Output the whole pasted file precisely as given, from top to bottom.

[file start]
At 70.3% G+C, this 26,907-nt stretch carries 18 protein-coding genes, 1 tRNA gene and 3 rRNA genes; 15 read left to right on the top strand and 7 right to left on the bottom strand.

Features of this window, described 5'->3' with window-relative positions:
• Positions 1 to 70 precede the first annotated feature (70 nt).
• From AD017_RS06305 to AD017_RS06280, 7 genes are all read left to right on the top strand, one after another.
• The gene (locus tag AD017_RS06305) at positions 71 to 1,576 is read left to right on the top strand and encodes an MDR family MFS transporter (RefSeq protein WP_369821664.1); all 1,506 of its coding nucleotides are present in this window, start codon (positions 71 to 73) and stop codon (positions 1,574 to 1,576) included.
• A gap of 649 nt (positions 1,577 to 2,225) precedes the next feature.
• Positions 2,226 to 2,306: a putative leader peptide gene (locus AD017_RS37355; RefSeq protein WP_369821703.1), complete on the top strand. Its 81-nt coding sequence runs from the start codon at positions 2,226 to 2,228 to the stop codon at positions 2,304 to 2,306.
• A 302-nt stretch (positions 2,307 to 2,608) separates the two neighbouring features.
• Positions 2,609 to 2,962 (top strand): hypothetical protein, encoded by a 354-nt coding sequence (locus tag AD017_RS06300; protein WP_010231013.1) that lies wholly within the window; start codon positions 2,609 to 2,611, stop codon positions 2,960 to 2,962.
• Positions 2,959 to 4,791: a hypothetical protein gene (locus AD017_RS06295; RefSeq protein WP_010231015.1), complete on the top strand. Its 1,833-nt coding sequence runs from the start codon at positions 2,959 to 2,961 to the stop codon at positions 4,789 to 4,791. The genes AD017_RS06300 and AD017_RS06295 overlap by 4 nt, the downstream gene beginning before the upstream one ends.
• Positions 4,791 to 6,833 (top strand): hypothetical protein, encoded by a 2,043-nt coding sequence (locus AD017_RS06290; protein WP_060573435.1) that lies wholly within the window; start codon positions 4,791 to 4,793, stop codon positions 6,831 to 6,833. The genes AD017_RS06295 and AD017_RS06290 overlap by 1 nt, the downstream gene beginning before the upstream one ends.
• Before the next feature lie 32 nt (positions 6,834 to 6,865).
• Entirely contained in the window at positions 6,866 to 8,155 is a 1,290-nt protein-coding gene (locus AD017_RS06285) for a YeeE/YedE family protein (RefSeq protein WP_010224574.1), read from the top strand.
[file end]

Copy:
At 70.3% G+C, this 26,907-nt stretch carries 18 protein-coding genes, 1 tRNA gene and 3 rRNA genes; 15 read left to right on the top strand and 7 right to left on the bottom strand.

Features of this window, described 5'->3' with window-relative positions:
• Positions 1 to 70 precede the first annotated feature (70 nt).
• From AD017_RS06305 to AD017_RS06280, 7 genes are all read left to right on the top strand, one after another.
• The gene (locus tag AD017_RS06305) at positions 71 to 1,576 is read left to right on the top strand and encodes an MDR family MFS transporter (RefSeq protein WP_369821664.1); all 1,506 of its coding nucleotides are present in this window, start codon (positions 71 to 73) and stop codon (positions 1,574 to 1,576) included.
• A gap of 649 nt (positions 1,577 to 2,225) precedes the next feature.
• Positions 2,226 to 2,306: a putative leader peptide gene (locus AD017_RS37355; RefSeq protein WP_369821703.1), complete on the top strand. Its 81-nt coding sequence runs from the start codon at positions 2,226 to 2,228 to the stop codon at positions 2,304 to 2,306.
• A 302-nt stretch (positions 2,307 to 2,608) separates the two neighbouring features.
• Positions 2,609 to 2,962 (top strand): hypothetical protein, encoded by a 354-nt coding sequence (locus tag AD017_RS06300; protein WP_010231013.1) that lies wholly within the window; start codon positions 2,609 to 2,611, stop codon positions 2,960 to 2,962.
• Positions 2,959 to 4,791: a hypothetical protein gene (locus AD017_RS06295; RefSeq protein WP_010231015.1), complete on the top strand. Its 1,833-nt coding sequence runs from the start codon at positions 2,959 to 2,961 to the stop codon at positions 4,789 to 4,791. The genes AD017_RS06300 and AD017_RS06295 overlap by 4 nt, the downstream gene beginning before the upstream one ends.
• Positions 4,791 to 6,833 (top strand): hypothetical protein, encoded by a 2,043-nt coding sequence (locus AD017_RS06290; protein WP_060573435.1) that lies wholly within the window; start codon positions 4,791 to 4,793, stop codon positions 6,831 to 6,833. The genes AD017_RS06295 and AD017_RS06290 overlap by 1 nt, the downstream gene beginning before the upstream one ends.
• Before the next feature lie 32 nt (positions 6,834 to 6,865).
• Entirely contained in the window at positions 6,866 to 8,155 is a 1,290-nt protein-coding gene (locus AD017_RS06285) for a YeeE/YedE family protein (RefSeq protein WP_010224574.1), read from the top strand.